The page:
Believe it or not, some hotels are actually cheaper than apartments. This is very rare but they do exist in many big cities in the United States and elsewhere. The trick is to negotiate a monthly rate with the manager or owner. There's plenty of people who know this trick and who take advantage of it all the time. With the monthly discount, it's usually not more than maybe 5%-10% cheaper than an apartment or other rental property. But it's still a good option for many people, especially if they have issues with renting a regular place. It's very common for hotels to advertise weekly or monthly rates, but sometimes asking in private will get a person a better deal than the prices that being publicly advertised.
When it comes to people who money is no object to, staying in a hotel can mean less responsibilities in life and less stress. If you think about it, staying in a hotel is much easier than staying in your own apartment or house. You don't have to commit to any long-term form of responsibility like a lease or a home mortgage, and your everyday life can be very easy as well. Hungry? No need to make your own food, just give room service a call. Too lazy to make your bed in the morning? That's no problem, because the maids and housekeepers will simply clean up after you and make your bed whenever you want. Some hotels have everything you could possibly need located directly inside their buildings or in their lobbies. Gyms, family restaurants, fast food restaurants, post offices, and even movie theaters can all be found in hotels around the world. If a person is lazy and has a lot of money to spend, then staying in a hotel is probably a very ideal situation. This is why so many rich people live in hotels even though they could easily afford to buy homes.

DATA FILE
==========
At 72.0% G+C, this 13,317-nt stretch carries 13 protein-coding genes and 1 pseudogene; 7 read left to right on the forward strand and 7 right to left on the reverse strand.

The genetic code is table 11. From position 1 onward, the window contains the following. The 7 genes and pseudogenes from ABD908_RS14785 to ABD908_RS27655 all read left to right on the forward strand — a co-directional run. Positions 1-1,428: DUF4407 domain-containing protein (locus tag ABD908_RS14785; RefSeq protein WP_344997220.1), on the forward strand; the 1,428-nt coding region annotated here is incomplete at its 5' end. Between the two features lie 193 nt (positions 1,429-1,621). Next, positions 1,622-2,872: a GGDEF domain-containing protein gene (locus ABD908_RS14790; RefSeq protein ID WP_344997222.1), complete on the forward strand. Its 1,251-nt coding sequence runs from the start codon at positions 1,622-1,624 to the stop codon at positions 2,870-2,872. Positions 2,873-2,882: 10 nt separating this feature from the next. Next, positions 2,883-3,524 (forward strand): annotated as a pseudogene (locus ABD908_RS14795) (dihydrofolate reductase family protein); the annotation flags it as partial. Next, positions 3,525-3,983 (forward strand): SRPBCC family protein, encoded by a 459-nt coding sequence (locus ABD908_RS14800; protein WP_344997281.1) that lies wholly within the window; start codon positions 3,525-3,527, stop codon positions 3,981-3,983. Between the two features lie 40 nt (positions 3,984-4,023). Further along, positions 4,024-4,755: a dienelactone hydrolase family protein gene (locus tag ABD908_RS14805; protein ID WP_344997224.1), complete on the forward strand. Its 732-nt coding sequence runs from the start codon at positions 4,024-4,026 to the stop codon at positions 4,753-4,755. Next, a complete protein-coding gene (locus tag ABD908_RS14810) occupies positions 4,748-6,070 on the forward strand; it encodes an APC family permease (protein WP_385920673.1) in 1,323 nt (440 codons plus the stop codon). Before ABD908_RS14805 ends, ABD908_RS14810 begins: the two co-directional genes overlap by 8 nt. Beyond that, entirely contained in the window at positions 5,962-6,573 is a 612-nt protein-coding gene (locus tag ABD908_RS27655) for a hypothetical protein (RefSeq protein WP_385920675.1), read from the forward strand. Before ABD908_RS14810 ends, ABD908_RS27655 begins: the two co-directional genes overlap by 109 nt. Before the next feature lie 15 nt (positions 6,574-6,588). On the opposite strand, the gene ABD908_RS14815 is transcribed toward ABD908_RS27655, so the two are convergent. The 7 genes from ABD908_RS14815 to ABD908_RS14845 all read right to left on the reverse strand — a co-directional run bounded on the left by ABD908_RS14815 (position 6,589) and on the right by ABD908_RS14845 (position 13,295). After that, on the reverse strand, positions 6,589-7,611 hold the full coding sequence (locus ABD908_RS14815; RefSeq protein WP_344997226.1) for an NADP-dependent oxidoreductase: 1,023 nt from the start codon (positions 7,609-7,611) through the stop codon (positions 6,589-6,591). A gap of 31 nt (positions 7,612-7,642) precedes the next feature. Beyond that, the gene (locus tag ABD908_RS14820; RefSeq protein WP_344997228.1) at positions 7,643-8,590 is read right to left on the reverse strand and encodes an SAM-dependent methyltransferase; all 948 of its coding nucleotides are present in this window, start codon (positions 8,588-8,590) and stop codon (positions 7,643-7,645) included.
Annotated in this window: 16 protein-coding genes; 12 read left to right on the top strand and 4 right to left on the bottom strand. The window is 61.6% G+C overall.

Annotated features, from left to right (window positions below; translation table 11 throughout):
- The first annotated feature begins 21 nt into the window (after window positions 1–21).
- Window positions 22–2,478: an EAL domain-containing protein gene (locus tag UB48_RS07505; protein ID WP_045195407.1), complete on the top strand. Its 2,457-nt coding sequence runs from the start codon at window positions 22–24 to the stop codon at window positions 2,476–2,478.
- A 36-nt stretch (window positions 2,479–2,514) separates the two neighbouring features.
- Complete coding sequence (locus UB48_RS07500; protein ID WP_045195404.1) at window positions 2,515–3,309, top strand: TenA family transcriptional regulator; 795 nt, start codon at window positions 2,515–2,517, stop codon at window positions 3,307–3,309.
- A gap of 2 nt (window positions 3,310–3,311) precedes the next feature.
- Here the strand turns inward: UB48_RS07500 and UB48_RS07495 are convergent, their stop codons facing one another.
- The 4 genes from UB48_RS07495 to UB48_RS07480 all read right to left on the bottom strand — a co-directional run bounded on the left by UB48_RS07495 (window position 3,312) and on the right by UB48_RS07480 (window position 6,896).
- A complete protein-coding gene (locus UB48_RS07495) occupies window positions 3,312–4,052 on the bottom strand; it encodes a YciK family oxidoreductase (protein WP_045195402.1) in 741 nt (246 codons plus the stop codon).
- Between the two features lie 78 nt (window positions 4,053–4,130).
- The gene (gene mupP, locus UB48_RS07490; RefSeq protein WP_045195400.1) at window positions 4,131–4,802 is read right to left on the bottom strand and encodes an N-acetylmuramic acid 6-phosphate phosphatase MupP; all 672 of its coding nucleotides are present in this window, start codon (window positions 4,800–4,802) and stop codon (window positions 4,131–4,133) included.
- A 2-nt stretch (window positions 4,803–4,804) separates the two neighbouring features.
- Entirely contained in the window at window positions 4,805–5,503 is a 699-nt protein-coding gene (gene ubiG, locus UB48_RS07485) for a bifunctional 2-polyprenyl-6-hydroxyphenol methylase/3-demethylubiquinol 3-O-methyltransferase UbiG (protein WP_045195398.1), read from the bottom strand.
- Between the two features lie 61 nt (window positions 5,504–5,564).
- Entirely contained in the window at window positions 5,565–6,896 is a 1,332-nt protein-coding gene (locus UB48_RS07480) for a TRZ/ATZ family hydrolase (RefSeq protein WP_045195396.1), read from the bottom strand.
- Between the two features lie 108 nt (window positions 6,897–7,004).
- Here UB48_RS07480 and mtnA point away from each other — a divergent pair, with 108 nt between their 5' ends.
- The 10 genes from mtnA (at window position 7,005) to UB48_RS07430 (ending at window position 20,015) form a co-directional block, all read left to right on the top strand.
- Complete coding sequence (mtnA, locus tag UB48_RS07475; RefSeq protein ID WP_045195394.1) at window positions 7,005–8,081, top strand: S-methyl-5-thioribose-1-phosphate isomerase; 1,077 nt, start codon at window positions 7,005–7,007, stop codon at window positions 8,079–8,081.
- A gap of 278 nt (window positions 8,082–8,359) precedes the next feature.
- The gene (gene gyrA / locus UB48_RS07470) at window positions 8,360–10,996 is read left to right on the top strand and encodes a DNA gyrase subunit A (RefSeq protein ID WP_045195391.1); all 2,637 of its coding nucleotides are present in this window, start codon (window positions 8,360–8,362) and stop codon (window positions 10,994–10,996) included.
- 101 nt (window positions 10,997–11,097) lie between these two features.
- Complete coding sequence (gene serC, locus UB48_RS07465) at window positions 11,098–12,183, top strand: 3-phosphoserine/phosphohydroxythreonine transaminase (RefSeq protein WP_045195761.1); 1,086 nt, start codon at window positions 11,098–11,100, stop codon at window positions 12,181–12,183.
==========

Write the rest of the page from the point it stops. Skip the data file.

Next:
Then of course, you have the strange reasons for people staying in hotel rooms. There's always an oddball in any group and you can rest assured that just about every hotel has one of those oddballs as a long-term tenant. Howard Hughes is a perfect example of the type of guest that I'm referring to. It's sad in many ways, because he obviously had a serious medical disorder. But this disorder, probably some variant of OCD or hypochondria, caused him to become a hermit when he refused to leave his hotel room. He most likely developed a fear of the outside world and all the germs, diseases, and other bad things found there. When the hotel wanted to kick him out, he simply bought the entire building. There's most likely many people in the world that are under the media's radar, who have money, live like Howard Hughes once did, and have the same problems he now that he had then.
Construction and Fumigation
A stay in a hotel may just be temporary until a person's real home is ready to be lived in. Sometimes people's homes are fumigated or bug-bombed, to kill cockroaches or bed bug infestations. They will probably have to stay in a hotel for a while until the fumes go away, the dust settles, and it's safe to go back into the home again. They might be underdoing a renovation or some form of construction in their home. A hurricane may have completely destroyed their home and they're waiting on the insurance company to compensate them. There's all types of scenarios and situations that could force someone out of their home and into a hotel for a week or longer.